If we really want to live up to our mission to make kids “college and career ready,” we’ll give them electronic texts, and lots of them.  As educators, we need to take an unflinching look at ourselves and ask how many of our decisions are guided by our own biases and perceptions, and how many of our choices are based on what is really best for students.  

And I’m not saying that students are going to like it (because yes, I’ve read this article, too).  Just like me, a lot of them prefer to read print for the same reasons as I do.  But sometimes, we have to make decisions for kids that are best for them, even when we meet resistance.  

We also need to teach them how to read electronic text: slow down their reading, reread parts they didn’t understand, annotate—classic reading strategies that we’ve been using for years.  Just like how we need to teach them how to use social media responsibly and be good digital citizens, teaching them to read e-text is one of those skills that adults need to provide for students in this ever-changing world of technology where there is no standard operating procedure yet.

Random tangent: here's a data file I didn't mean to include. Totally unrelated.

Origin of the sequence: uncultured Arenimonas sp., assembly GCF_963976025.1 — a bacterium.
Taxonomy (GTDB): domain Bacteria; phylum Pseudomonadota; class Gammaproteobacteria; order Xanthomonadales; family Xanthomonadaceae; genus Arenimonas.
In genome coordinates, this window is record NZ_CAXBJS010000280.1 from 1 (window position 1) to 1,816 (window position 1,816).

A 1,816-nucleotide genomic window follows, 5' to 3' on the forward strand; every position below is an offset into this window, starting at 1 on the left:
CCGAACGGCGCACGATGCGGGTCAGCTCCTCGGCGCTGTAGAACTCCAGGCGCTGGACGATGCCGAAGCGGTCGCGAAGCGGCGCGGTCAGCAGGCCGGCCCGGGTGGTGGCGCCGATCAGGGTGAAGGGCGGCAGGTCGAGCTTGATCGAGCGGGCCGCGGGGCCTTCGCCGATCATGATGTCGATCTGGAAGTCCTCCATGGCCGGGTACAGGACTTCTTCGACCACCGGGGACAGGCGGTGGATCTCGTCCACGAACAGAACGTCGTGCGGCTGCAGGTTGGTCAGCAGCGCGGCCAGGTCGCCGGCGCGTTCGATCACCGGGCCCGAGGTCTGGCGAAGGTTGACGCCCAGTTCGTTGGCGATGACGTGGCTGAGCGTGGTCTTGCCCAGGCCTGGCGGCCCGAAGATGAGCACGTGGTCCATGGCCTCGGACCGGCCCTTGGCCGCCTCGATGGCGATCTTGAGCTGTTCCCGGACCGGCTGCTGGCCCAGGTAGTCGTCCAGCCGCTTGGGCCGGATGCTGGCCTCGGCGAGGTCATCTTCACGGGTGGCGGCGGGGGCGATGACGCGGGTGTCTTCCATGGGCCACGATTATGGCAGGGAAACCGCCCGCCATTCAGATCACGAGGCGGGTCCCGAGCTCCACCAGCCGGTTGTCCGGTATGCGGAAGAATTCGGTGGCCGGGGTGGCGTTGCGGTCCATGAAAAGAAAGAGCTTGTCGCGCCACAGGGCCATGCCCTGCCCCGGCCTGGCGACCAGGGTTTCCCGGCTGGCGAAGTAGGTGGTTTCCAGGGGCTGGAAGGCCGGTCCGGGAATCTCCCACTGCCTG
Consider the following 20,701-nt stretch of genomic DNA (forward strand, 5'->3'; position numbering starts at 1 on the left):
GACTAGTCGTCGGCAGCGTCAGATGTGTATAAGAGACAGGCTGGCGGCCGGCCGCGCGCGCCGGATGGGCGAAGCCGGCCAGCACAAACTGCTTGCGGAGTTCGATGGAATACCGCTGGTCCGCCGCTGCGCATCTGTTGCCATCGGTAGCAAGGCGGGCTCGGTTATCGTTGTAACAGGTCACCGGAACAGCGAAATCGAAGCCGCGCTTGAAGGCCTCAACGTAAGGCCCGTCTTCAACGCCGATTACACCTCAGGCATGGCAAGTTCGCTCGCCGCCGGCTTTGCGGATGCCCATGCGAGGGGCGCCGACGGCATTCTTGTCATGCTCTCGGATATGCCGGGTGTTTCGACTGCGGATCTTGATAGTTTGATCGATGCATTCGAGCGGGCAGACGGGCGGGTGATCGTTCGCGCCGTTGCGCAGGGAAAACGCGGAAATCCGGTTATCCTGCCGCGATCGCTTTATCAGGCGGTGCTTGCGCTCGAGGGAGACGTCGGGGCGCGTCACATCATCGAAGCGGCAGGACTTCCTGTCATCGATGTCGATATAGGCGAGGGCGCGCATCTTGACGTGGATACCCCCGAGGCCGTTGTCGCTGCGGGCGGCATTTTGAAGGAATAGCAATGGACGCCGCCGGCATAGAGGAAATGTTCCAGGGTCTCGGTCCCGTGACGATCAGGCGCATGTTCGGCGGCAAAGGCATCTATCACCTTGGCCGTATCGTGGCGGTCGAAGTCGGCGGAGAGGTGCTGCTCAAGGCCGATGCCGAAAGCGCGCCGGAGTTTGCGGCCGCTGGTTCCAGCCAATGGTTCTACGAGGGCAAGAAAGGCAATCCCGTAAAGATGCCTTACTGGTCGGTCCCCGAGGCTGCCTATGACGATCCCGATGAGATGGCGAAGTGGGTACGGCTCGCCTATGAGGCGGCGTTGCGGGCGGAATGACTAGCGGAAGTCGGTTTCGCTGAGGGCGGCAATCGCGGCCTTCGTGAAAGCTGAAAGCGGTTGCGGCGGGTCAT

So, the next time my paper delivery renewal comes up, I’m honestly not sure if I’ll shell out the money for another six months.  Because maybe instead of getting the newspaper, I’m the one who needs to change.  I need to reteach myself how to read digital text and redevelop the art of reading for the electronic age.  

What I do know is this: after my morning coffee and newspaper, I get to work where there are tons of emails to respond to, tweets to read, articles to digest, and essays written on Google Docs to grade.  And my old newspapers, what happens to them?  After they’re read and have outstayed their welcome in our living room, they’re shredded up and fed to the worms.  


4 thoughts on “Why We Need to Be Teaching Students with Digital Texts

  1. Hey Dylan — nice blog. I wish you good luck with it. You’re definitely an old soul. (I know this isn’t the point of your article, but I used to vermipost, too. Nice job…and yes, the worms will ingest the news!)


  2. Your post fails to address the most important issue regarding reading online with screens: attention; not to mention ownership and a million other devil’s bargains implied in your post.